Nutritionist reveals why 'immune system boosting' is actually a myth

·Lifestyle & Entertainment Producer
·5-min read

At this time of the year, and especially given the current climate surrounding the coronavirus pandemic, many of us are trying to remain especially cautious when it comes to our immunity.

You might have read before about how you can "boost" your immunity, but according to nutritionist Kathleen Alleaume, this idea is not scientifically accurate and is actually dangerous.

Woman with a cold sneezes
A nutritionist reveals why 'immune boosting' is a myth and how to actually best protect yourself this cold and flu season. Photo: Getty

Speaking with Yahoo Lifestyle, Kathleen revealed the dangers in using the term "boost" when referring to your immunity, explaining it’s a “myth” and the terms is “used quite loosely”

"I prefer to use the word 'strengthen'. Because when you think about the term 'boost' and the immune system is such a complex system and if you really wanted to boost the system it could actually put it into overdrive which is actually not good for us,” Kathleen said.

"So, the actual term 'boost' is not scientifically valid, unless you have a vaccine, really."

Should you be looking at strengthening your immune system however, you're in luck, with Kathleen revealing your diet, sleep and exercise plays a huge role in doing so.

Colourful fruit and vegetables
Kathleen recommends eating large variety of fruit and vegetables in order to get more fibre in your diet which assists your gut health, therefore helping to strengthen your immune system. Photo: Getty

"The things we have control over is our lifestyle, so obviously, diet is a big one. So, if we look at lifestyle in general, we have to look at eating a well balanced diet, getting enough sleep and physical activity."

Kathleen added that when it comes to our immune systems, something many people don't realise is that it's very linked to our gut health.

"If we look at diet in general, we're looking at a balanced diet and then if we were to go into the gut in particular, the gut plays a major role in our immune system and that's because, technically, around 70 to 80 per cent of our immune system actually lies in our gut,” she said

Kathleen explained that getting enough fibre in your diet is hugely important for gut health and therefore important in strengthening your immune system.

Woman makes heart shape on her stomach
Kathleen said, "There's lots of things beyond digestion that our gut's involved in and the immune system is a big part of that. But the biggest influence we have on our gut health is via our lifestyle and our diet." Photo: Getty

"Fibre in particular is the food preference that our gut bugs love. When we talk about our gut bugs, we're looking at probiotics – they're the type of live bacteria that reside in the gut and we want a good balance of good bacteria as opposed to bad bacteria.

"What they actually feed off is what we classify as prebiotics and they are particularly found in a diverse range of fibre and where we get a lot of this fibre is from wholegrain, plant-based foods – fruits and vegetables, nuts and legumes.”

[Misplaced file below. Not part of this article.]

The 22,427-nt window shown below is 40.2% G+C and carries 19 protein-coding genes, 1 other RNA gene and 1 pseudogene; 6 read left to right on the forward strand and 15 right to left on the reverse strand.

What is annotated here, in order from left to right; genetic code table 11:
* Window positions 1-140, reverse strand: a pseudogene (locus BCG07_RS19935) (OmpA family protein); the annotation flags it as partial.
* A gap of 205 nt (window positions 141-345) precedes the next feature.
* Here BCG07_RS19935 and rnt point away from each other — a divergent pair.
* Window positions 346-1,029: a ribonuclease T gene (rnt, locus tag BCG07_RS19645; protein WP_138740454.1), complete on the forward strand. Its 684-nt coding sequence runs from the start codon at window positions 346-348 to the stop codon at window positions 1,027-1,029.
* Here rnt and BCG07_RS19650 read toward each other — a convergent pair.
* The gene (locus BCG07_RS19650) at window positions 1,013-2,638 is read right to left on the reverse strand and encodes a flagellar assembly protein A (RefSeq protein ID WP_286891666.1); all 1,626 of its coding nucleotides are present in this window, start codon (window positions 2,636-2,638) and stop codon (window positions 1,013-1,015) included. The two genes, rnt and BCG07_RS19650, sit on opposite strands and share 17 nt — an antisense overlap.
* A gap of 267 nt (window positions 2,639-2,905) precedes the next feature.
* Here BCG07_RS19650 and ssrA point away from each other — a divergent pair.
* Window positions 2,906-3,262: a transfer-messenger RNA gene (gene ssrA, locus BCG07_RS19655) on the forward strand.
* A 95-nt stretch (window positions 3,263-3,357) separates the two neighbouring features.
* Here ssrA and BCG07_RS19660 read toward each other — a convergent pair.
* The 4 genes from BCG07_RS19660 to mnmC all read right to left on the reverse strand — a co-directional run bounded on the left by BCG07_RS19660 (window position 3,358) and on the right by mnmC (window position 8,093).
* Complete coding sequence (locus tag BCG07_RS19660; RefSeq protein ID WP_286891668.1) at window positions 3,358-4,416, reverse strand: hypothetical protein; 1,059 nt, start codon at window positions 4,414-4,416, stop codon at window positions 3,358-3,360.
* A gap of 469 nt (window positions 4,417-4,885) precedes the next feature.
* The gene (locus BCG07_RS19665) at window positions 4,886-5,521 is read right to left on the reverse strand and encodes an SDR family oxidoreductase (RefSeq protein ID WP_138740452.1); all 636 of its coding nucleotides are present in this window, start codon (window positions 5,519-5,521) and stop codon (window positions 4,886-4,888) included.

When asked what the biggest myth she's heard about the gut is, Kathleen said: "[Many of us] think of our gut as just an organ that's just there to digest our food, but as we're now learning in science, our gut does more beyond digesting our food, it's actually linked to our immune system which we know, and it actually connects with out brain as well."

"There's lots of things beyond digestion that our gut's involved in and the immune system is a big part of that. But the biggest influence we have on our gut health is via our lifestyle and our diet."

Kathleen recommends another way to keep your immune system nice and strong is to "eat in season" and eat a range of different coloured fruits and vegetables as well as wholegrains.

"I'm starting at the moment with my breakfast, I think breakfast is a great time of the day to get in a really good source of wholegrains and fibres. I'm loving [Uncle Toby's] Blend range at the moment because it's got the added prebiotics with the oats in there, so that's just a good way to give the digestive system a good start to the day."

Kathleen also shared a fibre-rich recipe for those in need of some breakfast inspiration:

Turmeric and Kimchi Wholegrain Omelette

Turmeric and Kimchi Wholegrain Omelette
Kathleen also shared a breakfast recipe with Yahoo Lifestyle for those in need of inspiration. Photo: Supplied

Serves 1

Prep time: 10 minutes

Cook time: 5-7 minutes


1 x 46g sachet of UNCLE TOBYS Super Blends Prebiotic Fibre – Turmeric & Coconut

1/3 cup skim milk

2 free range eggs, lightly beaten

1/2 onion, finely chopped

1/2 cup baby spinach, roughly chopped

Salt and pepper, to taste

1 tsp olive oil

40g store-bought kimchi

Lemon wedge, to serve


Place oats and milk in a small bowl to soak and allow oats to soften for 5 minutes. Set aside.

Pre-heat the grill to 160°C.

Heat a small-medium sized fry pan over medium heat. Add the oil, then sautée the onions until translucent, roughly 2-minutes. Leave the heat on.

Meanwhile, add the beaten eggs and spinach to the oat mixture, give it a gentle stir to combine and pour the egg and oat mixture into the fry pan. Season with salt and pepper. Use a fork to evenly scatter the ingredients within the egg mixture and cook for 2 minutes or until eggs are nearly set.

Place the pan under the pre-heated grill until the omelette is golden brown and cooked through in the middle.

Remove from the grill, and carefully ease the omelette onto a plate. Add the kimchi to the middle of the omelette and gently fold over one side. Serve with lemon wedge.

Nutrition per serve: 1610 kJ; 21g protein; 16g fat (4.6g saturated fat); 33g carbs (12g total sugars); 9g fibre; 437g sodium.

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